RazorSQL Cassandra SQL Syntax Guide
RazorSQL provides support for interacting with Apache Cassandra databases. Cassandra provides a database query language called CQL (Cassandra Query Language) that is similar to SQL, but does not support the full set of SQL features supported by most relational database systems. Listed below are examples for how to write select, insert, update, and delete statements. SQL / CQL statements executed in RazorSQL that attempt to use features not supported by CQL will throw an error.
CQL supports selecting all columns and certain columns from tables. It also supports where clauses with some limitations compared to ANSI SQL. Joins are not supported. Listed below are some examples:
select * from employee
select first_name, last_name from employee
Where clauses must contain either a key or an indexed column. For indexed columns, the "=" operator is the only operator supported. For tables without a composite key, the "=" operator and the "in" operator are supported. For tables with composite keys where one key acts as the partition key and the second key acts as the primary key, the "=", "in", "<", ">", "<=", and ">=" operators are supported.
Sample query against an indexed column:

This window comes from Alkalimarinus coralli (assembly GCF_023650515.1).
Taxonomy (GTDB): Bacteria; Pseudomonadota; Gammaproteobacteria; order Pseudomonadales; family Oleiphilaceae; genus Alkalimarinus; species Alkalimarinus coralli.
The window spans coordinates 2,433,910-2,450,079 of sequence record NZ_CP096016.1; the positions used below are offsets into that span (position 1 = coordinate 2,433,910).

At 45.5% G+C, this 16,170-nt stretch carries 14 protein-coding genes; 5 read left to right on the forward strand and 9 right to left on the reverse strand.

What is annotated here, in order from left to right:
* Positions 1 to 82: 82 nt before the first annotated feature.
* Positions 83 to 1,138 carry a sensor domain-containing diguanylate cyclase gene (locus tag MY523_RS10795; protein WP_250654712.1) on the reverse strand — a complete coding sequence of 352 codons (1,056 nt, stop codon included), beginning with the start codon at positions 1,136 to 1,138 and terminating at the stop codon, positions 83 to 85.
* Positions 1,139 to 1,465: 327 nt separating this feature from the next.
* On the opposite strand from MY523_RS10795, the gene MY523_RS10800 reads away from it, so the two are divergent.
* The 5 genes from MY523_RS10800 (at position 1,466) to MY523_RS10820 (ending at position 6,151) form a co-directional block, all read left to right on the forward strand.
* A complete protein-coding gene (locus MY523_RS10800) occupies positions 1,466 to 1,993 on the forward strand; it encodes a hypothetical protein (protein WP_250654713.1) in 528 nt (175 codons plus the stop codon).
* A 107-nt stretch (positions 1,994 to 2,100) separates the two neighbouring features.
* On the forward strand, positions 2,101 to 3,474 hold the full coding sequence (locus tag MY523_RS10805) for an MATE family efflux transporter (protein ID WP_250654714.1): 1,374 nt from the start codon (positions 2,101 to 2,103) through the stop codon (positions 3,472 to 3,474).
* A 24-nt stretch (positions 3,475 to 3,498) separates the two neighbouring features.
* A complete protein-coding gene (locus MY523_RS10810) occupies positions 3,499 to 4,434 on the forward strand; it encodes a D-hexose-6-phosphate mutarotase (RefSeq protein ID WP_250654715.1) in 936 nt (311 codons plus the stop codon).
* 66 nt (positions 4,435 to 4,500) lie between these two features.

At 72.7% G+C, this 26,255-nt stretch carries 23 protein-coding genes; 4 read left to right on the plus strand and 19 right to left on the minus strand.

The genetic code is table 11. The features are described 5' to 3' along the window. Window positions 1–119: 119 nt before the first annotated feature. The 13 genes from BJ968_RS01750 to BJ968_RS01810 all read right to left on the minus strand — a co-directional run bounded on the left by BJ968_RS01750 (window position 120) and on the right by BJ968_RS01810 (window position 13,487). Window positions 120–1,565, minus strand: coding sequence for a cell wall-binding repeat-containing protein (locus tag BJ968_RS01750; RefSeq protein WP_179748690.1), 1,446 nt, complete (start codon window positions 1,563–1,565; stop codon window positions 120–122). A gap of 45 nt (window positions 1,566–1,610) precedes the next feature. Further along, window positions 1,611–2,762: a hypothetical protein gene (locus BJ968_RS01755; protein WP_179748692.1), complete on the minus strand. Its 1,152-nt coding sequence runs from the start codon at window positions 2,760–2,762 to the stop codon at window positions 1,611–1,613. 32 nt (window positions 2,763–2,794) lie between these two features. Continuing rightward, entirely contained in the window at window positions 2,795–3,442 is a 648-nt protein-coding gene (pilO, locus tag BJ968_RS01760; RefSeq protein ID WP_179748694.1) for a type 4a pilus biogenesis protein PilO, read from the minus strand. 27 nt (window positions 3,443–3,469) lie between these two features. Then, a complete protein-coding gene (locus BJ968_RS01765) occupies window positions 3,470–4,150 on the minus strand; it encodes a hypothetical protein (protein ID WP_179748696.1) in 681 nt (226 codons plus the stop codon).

select * from employee where first_name = 'John'
Sample queries against a single key table:
select * from employee where id = 1
select * from employee where id in (1,2)
Sample query against a composite key table - querying the primary key column
select * from employee where dept_id < 10 allow filtering
The "allow filtering" clause is necessary in the above. If not included, an error will be thrown by the driver indicating the performance unpredictability of the query.
Insert Statements When executing insert statements, the column list including all column names must be included. For example:
insert into employee (id, dept_id, first_name, last_name) values (1, 100, 'John', 'Smith')
When executing update statements, the where clause must include the key, or an in clause with multiple keys. If the table has a composite key, each part of the key must be included in the where clause. For example:
update employee set first_name = 'John' where id = 1
update employee set first_naem = 'John' where id in (1,2)
update contact set address = '101 Main St' where contact_id = 1 and dept_id = 2;
The same rules apply for delete where clauses as apply for update where clauses. Here is an example:
delete from employee where id = 4